It's not often that I write on the work of a living artist. There are a number of good reasons for this, but the most important one is that there are so MANY of them. A short time ago however, I came across one who made quite an impression on me. I must confess, until I saw his work, I'd never heard of him. He's not exactly rich and famous...well, rich maybe, most of his work is sells in the five digit range, but in any case, he's no household name. Speaking of names, his is Stephen Gjertson. (The "G" is silent.) He lives with his wife and children in Minneapolis where he paints from his home studio like so many of us, enters juried competitions, and deals long distance with the gallery representing him in McDonough, Georgia. He is also a founding member of the American Society of Classical Realism. And if you thought all realism was cold and harsh like Wyeth, or cutesy sweet like Kinkaid, be aware that there is a happy middle ground somewhere in between, and Gjertson occupies a fairly good portion of it.
I guess one of the prerequisites I, and perhaps most artists, have in choosing the work of others to admire is that the artist easily and consistently does that which we have tried to do but cannot. In many ways, Gjertson's style and subject matter are in line with my own. He paints still-lifes, a few landscapes, some genre, portraits, and religious scenes. He was born in 1949 which makes him about my age too. Unfortunately, there the comparison ends. His educational background is as classical, as his style. It includes studies with Minnesota atelier of, Richard Lack, where he also taught for a time. He has also spent several years traveling and studying in Europe. If one were to describe his work, the word "timeless" comes to mind, though many of his genre depictions are very much those of the 1990s. By timeless I mean that his portraits and still-lifes have a nineteenth, and even eighteenth century quality about them--quiet, refined, gentle without being sentimental.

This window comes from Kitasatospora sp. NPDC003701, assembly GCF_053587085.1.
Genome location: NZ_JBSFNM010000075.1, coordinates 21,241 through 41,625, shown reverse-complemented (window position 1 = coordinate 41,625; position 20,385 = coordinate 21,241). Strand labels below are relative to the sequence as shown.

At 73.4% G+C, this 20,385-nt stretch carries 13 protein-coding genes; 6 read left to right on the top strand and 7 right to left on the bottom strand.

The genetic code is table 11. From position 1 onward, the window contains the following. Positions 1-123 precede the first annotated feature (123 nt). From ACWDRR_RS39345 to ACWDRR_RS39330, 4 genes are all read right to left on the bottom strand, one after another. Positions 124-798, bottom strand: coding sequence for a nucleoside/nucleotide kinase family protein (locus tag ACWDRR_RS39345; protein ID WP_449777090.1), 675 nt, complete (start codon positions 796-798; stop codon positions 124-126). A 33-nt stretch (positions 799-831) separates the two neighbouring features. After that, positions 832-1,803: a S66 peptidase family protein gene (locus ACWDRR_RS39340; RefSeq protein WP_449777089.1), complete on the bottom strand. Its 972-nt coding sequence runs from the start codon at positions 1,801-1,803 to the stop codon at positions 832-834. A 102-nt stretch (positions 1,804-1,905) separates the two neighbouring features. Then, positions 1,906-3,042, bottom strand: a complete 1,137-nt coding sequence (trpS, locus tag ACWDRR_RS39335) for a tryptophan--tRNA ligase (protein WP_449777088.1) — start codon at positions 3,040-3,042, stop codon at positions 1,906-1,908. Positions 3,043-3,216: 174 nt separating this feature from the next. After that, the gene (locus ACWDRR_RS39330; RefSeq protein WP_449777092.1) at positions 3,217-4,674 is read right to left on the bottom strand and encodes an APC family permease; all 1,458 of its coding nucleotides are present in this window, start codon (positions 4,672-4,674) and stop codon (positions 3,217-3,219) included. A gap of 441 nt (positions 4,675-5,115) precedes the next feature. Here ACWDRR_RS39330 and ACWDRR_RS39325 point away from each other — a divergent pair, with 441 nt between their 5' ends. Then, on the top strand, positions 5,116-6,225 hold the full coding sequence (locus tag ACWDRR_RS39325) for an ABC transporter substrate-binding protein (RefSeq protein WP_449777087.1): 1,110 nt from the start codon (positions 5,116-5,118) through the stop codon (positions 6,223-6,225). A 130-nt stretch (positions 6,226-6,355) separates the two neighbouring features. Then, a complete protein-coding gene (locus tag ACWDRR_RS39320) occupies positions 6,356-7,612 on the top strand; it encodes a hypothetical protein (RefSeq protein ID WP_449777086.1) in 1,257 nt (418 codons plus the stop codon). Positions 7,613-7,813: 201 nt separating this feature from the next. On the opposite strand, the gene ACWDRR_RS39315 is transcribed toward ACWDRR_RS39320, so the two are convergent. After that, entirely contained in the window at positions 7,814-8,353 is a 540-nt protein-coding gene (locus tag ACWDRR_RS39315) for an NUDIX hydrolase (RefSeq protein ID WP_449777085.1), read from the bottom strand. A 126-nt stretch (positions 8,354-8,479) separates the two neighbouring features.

Gjertson paints in oil in a manner so traditional one might think he doesn't even OWN a camera. Every work is thoroughly developed in pencil on paper, then enlarged into a cartoon, before being transferred to canvas. One might almost think he'd studied fresco. He uses live models at every step of the way, often imposing upon his wife and children, all of whom appear at regular intervals in his work. A devout Lutheran, his Biblical work ranges from a painfully UNtraditional crucifixion to include an expulsion from the Garden of Eden, "So he Drove the Man Out," "Rachel Weeping for her Children" based on an antiabortion theme, and a colossal, and somewhat frightening, "Maranatha, (The Return of Jesus Christ)." Gjertson children, however, are amongst his best work as he captures the rich fantasy life of his sons and daughters in paintings such as "Reflections", "The Late Show," and "Admiration." Excuse me for playing favorites, but as of October 11, 1999, Stephen Gjertson stands apart in my mind as the living artist I most admire.